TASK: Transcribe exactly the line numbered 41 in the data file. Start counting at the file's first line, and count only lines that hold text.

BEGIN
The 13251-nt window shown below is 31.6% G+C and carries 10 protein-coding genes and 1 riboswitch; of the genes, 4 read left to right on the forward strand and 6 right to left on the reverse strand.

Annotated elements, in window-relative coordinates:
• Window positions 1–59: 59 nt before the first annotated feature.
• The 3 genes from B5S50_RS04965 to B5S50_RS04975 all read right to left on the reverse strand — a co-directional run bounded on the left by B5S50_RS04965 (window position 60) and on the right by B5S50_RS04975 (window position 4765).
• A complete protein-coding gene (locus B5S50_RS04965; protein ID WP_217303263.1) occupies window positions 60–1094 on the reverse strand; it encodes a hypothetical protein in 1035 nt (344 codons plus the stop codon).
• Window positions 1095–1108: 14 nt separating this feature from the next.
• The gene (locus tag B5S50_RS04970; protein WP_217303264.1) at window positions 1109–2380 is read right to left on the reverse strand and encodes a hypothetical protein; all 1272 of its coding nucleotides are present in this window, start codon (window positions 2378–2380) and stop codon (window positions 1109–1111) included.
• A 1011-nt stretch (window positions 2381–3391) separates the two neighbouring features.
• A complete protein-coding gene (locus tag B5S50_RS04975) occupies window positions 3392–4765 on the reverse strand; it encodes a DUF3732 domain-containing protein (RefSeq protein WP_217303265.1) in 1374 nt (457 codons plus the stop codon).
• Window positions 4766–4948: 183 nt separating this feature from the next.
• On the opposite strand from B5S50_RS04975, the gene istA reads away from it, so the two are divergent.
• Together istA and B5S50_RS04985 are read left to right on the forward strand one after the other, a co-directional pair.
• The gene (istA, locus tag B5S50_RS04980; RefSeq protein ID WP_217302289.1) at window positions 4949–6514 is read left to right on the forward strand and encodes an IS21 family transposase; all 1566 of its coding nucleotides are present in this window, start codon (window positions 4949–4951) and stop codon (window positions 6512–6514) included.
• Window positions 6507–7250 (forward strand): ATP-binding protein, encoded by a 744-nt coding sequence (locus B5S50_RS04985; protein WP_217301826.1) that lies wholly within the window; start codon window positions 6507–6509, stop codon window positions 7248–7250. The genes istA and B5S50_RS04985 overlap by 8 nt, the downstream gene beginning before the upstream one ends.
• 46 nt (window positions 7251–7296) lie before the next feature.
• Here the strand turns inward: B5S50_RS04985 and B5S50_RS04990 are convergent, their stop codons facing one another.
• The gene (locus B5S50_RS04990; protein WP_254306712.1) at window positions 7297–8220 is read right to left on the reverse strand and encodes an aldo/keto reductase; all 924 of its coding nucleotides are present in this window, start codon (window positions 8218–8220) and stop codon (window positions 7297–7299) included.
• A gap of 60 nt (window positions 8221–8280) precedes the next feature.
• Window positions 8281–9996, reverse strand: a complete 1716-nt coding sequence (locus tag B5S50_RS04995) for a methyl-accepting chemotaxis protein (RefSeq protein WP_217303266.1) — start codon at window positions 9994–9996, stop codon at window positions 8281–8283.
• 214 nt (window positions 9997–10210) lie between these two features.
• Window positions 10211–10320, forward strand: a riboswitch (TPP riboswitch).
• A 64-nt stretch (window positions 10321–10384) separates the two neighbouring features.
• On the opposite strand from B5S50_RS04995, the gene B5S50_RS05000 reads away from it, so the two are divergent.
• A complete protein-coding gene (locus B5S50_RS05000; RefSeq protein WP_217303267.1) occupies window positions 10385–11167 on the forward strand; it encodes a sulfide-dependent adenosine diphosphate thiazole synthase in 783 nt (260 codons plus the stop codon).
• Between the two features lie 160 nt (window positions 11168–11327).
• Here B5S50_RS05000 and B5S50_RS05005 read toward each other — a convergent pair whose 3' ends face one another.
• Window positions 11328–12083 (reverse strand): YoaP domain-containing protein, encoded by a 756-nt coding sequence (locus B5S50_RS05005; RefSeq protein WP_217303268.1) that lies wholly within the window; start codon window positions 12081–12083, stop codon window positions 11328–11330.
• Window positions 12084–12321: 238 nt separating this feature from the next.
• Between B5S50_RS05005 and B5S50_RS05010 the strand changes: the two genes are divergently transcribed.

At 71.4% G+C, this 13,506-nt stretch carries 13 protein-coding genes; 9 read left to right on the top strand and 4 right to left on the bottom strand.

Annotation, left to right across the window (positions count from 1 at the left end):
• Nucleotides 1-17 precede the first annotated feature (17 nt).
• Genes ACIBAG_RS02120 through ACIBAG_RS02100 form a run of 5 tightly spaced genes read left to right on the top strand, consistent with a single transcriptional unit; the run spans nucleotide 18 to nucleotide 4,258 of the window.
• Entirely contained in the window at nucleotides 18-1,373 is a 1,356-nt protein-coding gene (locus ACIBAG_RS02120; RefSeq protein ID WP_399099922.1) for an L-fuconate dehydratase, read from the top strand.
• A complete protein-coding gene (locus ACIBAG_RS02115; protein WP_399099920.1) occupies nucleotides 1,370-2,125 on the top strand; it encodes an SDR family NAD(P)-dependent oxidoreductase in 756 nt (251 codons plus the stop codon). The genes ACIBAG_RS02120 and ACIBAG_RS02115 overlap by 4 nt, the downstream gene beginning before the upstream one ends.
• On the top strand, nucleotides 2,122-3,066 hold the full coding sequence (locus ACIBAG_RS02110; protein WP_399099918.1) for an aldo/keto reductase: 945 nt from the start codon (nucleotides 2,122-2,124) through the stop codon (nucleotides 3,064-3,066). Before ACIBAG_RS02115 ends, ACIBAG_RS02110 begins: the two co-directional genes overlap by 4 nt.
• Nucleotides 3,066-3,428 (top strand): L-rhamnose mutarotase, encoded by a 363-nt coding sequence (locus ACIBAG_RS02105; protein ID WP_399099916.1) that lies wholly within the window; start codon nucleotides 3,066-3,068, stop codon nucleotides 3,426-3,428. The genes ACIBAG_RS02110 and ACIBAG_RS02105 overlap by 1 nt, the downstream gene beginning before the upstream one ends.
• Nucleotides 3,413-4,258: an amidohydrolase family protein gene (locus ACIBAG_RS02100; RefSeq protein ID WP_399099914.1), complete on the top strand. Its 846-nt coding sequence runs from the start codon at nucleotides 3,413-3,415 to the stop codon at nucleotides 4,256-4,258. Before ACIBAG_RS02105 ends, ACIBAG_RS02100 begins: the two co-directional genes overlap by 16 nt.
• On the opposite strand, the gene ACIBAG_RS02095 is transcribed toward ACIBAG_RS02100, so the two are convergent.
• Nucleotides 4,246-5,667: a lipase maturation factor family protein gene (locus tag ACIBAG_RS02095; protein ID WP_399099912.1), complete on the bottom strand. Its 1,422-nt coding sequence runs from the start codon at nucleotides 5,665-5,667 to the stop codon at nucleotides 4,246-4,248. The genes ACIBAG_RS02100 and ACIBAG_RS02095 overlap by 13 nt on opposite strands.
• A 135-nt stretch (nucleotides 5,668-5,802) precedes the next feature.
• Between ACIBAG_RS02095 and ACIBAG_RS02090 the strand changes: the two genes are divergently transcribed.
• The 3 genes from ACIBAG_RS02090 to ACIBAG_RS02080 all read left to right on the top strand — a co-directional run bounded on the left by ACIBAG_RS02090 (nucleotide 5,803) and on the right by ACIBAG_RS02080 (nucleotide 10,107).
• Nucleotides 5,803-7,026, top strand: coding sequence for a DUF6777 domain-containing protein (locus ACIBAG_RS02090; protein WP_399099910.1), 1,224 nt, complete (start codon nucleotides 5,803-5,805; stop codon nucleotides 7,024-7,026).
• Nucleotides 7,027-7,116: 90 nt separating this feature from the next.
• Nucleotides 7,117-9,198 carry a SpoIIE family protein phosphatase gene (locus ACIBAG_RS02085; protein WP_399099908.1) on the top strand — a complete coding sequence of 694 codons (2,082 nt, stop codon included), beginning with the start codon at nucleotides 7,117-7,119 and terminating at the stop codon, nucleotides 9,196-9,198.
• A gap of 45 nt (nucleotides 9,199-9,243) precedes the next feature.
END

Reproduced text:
• A 135-nt stretch (nucleotides 5,668-5,802) precedes the next feature.